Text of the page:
Inspired by Michal Crichton's sci-fi classic Jurassic Park, Ben Marshan studied science and entered medical research at the ANZAC Research Institute. There he studied female infertility and, later, neuro-degenerative diseases.
He was drawn to the fact he was helping people but was conscious of the gig's shelf life; Marshan's research was funded by a three-year grant and the clock was ticking on his third year. He still wasn't sure what he wanted to do.
To think that you can keep providing advice in the same way that you always have, is very naive.
"All I knew was that I wanted to go into "business". I would use quotation marks and everything because I had no idea," he laughs.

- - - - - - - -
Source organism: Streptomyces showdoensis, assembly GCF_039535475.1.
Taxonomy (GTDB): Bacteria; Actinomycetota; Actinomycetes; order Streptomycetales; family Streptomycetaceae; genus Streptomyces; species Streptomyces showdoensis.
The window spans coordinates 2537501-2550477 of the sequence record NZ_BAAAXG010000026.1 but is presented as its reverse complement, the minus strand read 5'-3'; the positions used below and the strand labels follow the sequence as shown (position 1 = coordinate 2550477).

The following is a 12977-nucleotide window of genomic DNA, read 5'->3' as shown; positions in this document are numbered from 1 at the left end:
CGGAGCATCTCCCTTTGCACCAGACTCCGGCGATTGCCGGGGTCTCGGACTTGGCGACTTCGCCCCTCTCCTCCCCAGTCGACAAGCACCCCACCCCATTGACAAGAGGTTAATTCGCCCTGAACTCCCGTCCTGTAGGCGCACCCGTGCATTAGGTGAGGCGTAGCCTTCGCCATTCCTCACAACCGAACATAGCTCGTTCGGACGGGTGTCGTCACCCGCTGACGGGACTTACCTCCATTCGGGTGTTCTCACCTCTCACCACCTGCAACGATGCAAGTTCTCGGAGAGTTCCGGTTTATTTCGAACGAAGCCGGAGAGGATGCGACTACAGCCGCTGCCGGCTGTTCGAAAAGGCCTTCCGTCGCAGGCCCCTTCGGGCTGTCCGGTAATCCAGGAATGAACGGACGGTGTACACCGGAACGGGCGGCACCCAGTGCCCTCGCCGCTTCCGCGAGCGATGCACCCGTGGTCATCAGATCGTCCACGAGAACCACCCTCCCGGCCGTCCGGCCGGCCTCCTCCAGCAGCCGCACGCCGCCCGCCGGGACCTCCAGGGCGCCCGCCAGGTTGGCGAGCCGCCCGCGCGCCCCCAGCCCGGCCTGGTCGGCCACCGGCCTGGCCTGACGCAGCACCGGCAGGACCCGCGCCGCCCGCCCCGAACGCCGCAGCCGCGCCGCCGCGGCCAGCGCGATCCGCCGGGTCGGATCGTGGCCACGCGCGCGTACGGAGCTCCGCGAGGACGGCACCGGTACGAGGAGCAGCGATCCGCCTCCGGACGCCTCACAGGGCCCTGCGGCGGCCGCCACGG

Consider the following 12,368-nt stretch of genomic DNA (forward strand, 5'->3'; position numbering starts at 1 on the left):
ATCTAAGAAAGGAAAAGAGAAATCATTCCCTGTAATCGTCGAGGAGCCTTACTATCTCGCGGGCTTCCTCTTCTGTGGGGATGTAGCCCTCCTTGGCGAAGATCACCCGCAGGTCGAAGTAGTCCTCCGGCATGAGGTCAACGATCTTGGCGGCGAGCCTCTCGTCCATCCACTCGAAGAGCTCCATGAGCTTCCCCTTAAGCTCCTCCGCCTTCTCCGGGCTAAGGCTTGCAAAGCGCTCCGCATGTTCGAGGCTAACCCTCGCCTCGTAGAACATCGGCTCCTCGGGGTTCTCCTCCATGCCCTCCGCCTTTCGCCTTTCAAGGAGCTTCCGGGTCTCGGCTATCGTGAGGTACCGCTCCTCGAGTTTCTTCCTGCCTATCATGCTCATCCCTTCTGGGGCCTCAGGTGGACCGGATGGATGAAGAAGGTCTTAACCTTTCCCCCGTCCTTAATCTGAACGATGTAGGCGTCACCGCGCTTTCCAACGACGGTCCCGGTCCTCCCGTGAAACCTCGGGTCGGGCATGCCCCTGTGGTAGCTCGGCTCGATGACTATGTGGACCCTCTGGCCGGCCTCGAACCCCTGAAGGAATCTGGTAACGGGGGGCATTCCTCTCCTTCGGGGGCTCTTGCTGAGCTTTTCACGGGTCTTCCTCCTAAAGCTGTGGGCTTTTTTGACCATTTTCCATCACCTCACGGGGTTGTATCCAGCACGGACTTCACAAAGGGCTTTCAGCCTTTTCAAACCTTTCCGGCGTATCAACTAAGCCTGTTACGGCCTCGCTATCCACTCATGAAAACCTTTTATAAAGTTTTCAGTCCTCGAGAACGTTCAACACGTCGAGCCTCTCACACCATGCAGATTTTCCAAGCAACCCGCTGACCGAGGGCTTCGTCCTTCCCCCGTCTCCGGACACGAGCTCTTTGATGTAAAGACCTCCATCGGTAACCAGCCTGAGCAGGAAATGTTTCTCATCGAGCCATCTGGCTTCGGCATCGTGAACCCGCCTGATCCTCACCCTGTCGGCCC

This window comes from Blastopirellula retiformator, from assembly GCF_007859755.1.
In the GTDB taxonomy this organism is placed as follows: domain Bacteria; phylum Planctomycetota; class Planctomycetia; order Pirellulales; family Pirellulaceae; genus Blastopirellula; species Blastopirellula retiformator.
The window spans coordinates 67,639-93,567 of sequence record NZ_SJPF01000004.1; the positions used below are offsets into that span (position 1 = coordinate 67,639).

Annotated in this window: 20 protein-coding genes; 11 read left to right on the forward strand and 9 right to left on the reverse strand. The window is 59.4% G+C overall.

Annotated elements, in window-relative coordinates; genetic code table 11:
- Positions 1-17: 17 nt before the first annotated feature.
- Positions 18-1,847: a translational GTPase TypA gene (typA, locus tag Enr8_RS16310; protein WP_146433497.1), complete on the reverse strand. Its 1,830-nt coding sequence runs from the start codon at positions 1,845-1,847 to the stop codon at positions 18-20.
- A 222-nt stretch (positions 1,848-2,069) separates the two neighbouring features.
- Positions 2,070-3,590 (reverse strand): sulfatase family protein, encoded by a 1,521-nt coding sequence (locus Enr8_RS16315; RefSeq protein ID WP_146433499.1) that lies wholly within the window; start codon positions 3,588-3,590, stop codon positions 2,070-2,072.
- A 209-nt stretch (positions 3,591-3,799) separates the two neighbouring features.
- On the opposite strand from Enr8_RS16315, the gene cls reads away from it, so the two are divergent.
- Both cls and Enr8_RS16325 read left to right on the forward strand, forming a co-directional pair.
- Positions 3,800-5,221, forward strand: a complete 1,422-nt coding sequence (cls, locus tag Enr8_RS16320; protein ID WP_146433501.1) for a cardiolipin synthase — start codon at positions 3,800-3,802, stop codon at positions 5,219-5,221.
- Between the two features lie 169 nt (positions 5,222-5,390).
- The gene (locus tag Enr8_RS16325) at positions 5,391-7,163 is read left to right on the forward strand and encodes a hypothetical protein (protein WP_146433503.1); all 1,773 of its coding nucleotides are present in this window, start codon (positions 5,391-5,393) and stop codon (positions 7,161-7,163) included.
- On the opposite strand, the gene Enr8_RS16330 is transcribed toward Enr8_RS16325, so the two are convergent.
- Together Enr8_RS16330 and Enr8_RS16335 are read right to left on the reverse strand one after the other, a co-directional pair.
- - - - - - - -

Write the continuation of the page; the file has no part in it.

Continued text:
Following the advice of a friend, Marshan enrolled in a Diploma of Financial Planning. While studying, he sent out more than 100 resumes in the hope of getting a client service role.
At their core, the process and logic underpinning both financial planning and science are virtually indistinguishable; ask a series of questions, collect and analyse the data, devise a strategy, present it in writing and then disseminate it.
"I only ended up getting one [job] interview, but I knew that if I got one I might be able to talk my way into it. I had figured out the logic of why a scientist would make a good financial planner, I just needed the opportunity to explain it," he says.
State Super Financial Services gave him that opportunity in 2005, hiring him as a client service officer. After 12 months in the role, he became a financial planner.
At the same time Marshan studied a Master of Financial Planning and, upon graduation, the University of Western Sydney presented him with the Dean's Medal.